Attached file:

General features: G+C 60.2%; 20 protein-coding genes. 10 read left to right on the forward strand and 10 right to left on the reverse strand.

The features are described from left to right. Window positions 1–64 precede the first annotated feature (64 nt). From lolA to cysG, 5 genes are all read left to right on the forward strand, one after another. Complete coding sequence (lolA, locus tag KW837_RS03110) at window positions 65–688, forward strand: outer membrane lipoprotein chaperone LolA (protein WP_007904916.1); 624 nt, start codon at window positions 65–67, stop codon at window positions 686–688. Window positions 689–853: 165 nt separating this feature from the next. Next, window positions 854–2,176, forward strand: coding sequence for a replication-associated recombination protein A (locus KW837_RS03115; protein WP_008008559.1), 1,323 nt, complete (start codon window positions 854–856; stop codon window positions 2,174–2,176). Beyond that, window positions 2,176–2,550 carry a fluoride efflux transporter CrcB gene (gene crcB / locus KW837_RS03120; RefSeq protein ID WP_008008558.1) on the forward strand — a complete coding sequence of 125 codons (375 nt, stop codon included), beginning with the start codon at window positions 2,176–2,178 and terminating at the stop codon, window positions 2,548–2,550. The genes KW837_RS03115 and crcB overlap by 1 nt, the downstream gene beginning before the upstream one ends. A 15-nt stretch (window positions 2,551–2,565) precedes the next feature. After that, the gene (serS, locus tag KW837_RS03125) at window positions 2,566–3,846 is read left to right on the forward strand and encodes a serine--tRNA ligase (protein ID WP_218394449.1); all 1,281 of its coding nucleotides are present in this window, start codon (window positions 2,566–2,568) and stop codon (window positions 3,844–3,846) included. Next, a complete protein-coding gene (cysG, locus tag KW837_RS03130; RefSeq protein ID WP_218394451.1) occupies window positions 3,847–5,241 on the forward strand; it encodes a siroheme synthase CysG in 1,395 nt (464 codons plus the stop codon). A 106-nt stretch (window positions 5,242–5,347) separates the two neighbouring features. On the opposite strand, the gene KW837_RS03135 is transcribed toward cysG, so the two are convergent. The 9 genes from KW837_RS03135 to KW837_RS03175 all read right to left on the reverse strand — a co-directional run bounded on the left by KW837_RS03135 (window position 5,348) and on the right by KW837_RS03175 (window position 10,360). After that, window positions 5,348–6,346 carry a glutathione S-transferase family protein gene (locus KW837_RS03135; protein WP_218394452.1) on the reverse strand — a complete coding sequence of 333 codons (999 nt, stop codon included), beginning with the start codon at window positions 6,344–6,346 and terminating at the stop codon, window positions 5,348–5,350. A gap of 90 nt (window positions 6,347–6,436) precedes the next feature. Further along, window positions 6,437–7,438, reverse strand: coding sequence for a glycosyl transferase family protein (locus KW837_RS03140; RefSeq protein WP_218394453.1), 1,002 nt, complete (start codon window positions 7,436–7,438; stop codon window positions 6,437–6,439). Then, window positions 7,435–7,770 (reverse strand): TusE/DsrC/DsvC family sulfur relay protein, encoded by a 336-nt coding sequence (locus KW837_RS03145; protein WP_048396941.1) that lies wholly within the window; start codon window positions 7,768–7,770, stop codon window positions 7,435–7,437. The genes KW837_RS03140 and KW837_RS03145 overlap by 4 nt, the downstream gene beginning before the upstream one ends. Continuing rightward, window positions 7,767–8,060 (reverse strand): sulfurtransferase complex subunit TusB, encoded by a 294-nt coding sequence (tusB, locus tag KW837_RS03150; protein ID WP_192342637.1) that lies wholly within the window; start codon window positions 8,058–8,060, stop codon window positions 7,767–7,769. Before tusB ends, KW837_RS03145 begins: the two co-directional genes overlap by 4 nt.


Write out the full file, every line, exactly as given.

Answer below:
General features: G+C 60.2%; 20 protein-coding genes. 10 read left to right on the forward strand and 10 right to left on the reverse strand.

The features are described from left to right. Window positions 1–64 precede the first annotated feature (64 nt). From lolA to cysG, 5 genes are all read left to right on the forward strand, one after another. Complete coding sequence (lolA, locus tag KW837_RS03110) at window positions 65–688, forward strand: outer membrane lipoprotein chaperone LolA (protein WP_007904916.1); 624 nt, start codon at window positions 65–67, stop codon at window positions 686–688. Window positions 689–853: 165 nt separating this feature from the next. Next, window positions 854–2,176, forward strand: coding sequence for a replication-associated recombination protein A (locus KW837_RS03115; protein WP_008008559.1), 1,323 nt, complete (start codon window positions 854–856; stop codon window positions 2,174–2,176). Beyond that, window positions 2,176–2,550 carry a fluoride efflux transporter CrcB gene (gene crcB / locus KW837_RS03120; RefSeq protein ID WP_008008558.1) on the forward strand — a complete coding sequence of 125 codons (375 nt, stop codon included), beginning with the start codon at window positions 2,176–2,178 and terminating at the stop codon, window positions 2,548–2,550. The genes KW837_RS03115 and crcB overlap by 1 nt, the downstream gene beginning before the upstream one ends. A 15-nt stretch (window positions 2,551–2,565) precedes the next feature. After that, the gene (serS, locus tag KW837_RS03125) at window positions 2,566–3,846 is read left to right on the forward strand and encodes a serine--tRNA ligase (protein ID WP_218394449.1); all 1,281 of its coding nucleotides are present in this window, start codon (window positions 2,566–2,568) and stop codon (window positions 3,844–3,846) included. Next, a complete protein-coding gene (cysG, locus tag KW837_RS03130; RefSeq protein ID WP_218394451.1) occupies window positions 3,847–5,241 on the forward strand; it encodes a siroheme synthase CysG in 1,395 nt (464 codons plus the stop codon). A 106-nt stretch (window positions 5,242–5,347) separates the two neighbouring features. On the opposite strand, the gene KW837_RS03135 is transcribed toward cysG, so the two are convergent. The 9 genes from KW837_RS03135 to KW837_RS03175 all read right to left on the reverse strand — a co-directional run bounded on the left by KW837_RS03135 (window position 5,348) and on the right by KW837_RS03175 (window position 10,360). After that, window positions 5,348–6,346 carry a glutathione S-transferase family protein gene (locus KW837_RS03135; protein WP_218394452.1) on the reverse strand — a complete coding sequence of 333 codons (999 nt, stop codon included), beginning with the start codon at window positions 6,344–6,346 and terminating at the stop codon, window positions 5,348–5,350. A gap of 90 nt (window positions 6,347–6,436) precedes the next feature. Further along, window positions 6,437–7,438, reverse strand: coding sequence for a glycosyl transferase family protein (locus KW837_RS03140; RefSeq protein WP_218394453.1), 1,002 nt, complete (start codon window positions 7,436–7,438; stop codon window positions 6,437–6,439). Then, window positions 7,435–7,770 (reverse strand): TusE/DsrC/DsvC family sulfur relay protein, encoded by a 336-nt coding sequence (locus KW837_RS03145; protein WP_048396941.1) that lies wholly within the window; start codon window positions 7,768–7,770, stop codon window positions 7,435–7,437. The genes KW837_RS03140 and KW837_RS03145 overlap by 4 nt, the downstream gene beginning before the upstream one ends. Continuing rightward, window positions 7,767–8,060 (reverse strand): sulfurtransferase complex subunit TusB, encoded by a 294-nt coding sequence (tusB, locus tag KW837_RS03150; protein ID WP_192342637.1) that lies wholly within the window; start codon window positions 8,058–8,060, stop codon window positions 7,767–7,769. Before tusB ends, KW837_RS03145 begins: the two co-directional genes overlap by 4 nt.